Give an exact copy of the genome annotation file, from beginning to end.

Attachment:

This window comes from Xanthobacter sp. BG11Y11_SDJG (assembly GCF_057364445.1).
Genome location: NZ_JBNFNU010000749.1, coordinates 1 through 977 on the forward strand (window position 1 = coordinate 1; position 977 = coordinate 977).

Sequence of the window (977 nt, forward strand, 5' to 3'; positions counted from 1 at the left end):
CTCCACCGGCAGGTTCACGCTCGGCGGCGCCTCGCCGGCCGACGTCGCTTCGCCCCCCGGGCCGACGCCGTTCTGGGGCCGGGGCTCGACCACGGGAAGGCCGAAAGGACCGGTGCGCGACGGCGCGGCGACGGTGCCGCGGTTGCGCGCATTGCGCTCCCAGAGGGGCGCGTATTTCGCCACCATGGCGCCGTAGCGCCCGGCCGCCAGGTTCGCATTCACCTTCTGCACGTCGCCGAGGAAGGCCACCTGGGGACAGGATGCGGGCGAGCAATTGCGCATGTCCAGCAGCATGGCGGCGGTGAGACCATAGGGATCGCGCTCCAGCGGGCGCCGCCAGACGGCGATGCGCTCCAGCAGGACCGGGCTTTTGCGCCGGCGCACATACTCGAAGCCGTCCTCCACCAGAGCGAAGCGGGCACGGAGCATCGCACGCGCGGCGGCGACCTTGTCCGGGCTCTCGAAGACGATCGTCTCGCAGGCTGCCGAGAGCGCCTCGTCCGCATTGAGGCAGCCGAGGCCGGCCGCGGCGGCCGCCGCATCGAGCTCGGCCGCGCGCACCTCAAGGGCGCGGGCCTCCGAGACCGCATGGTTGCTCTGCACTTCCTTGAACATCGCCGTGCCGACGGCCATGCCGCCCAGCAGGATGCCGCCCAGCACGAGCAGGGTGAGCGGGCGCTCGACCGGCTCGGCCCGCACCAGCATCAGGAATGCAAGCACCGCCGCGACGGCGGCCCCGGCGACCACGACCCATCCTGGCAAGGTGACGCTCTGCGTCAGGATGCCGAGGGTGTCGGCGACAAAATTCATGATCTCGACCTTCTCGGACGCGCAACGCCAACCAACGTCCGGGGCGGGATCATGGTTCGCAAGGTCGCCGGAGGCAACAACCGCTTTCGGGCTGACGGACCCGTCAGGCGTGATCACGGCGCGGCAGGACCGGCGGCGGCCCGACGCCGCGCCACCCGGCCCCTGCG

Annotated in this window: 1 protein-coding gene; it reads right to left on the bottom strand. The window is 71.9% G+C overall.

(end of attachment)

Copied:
This window comes from Xanthobacter sp. BG11Y11_SDJG (assembly GCF_057364445.1).
Genome location: NZ_JBNFNU010000749.1, coordinates 1 through 977 on the forward strand (window position 1 = coordinate 1; position 977 = coordinate 977).

Sequence of the window (977 nt, forward strand, 5' to 3'; positions counted from 1 at the left end):
CTCCACCGGCAGGTTCACGCTCGGCGGCGCCTCGCCGGCCGACGTCGCTTCGCCCCCCGGGCCGACGCCGTTCTGGGGCCGGGGCTCGACCACGGGAAGGCCGAAAGGACCGGTGCGCGACGGCGCGGCGACGGTGCCGCGGTTGCGCGCATTGCGCTCCCAGAGGGGCGCGTATTTCGCCACCATGGCGCCGTAGCGCCCGGCCGCCAGGTTCGCATTCACCTTCTGCACGTCGCCGAGGAAGGCCACCTGGGGACAGGATGCGGGCGAGCAATTGCGCATGTCCAGCAGCATGGCGGCGGTGAGACCATAGGGATCGCGCTCCAGCGGGCGCCGCCAGACGGCGATGCGCTCCAGCAGGACCGGGCTTTTGCGCCGGCGCACATACTCGAAGCCGTCCTCCACCAGAGCGAAGCGGGCACGGAGCATCGCACGCGCGGCGGCGACCTTGTCCGGGCTCTCGAAGACGATCGTCTCGCAGGCTGCCGAGAGCGCCTCGTCCGCATTGAGGCAGCCGAGGCCGGCCGCGGCGGCCGCCGCATCGAGCTCGGCCGCGCGCACCTCAAGGGCGCGGGCCTCCGAGACCGCATGGTTGCTCTGCACTTCCTTGAACATCGCCGTGCCGACGGCCATGCCGCCCAGCAGGATGCCGCCCAGCACGAGCAGGGTGAGCGGGCGCTCGACCGGCTCGGCCCGCACCAGCATCAGGAATGCAAGCACCGCCGCGACGGCGGCCCCGGCGACCACGACCCATCCTGGCAAGGTGACGCTCTGCGTCAGGATGCCGAGGGTGTCGGCGACAAAATTCATGATCTCGACCTTCTCGGACGCGCAACGCCAACCAACGTCCGGGGCGGGATCATGGTTCGCAAGGTCGCCGGAGGCAACAACCGCTTTCGGGCTGACGGACCCGTCAGGCGTGATCACGGCGCGGCAGGACCGGCGGCGGCCCGACGCCGCGCCACCCGGCCCCTGCG

Annotated in this window: 1 protein-coding gene; it reads right to left on the bottom strand. The window is 71.9% G+C overall.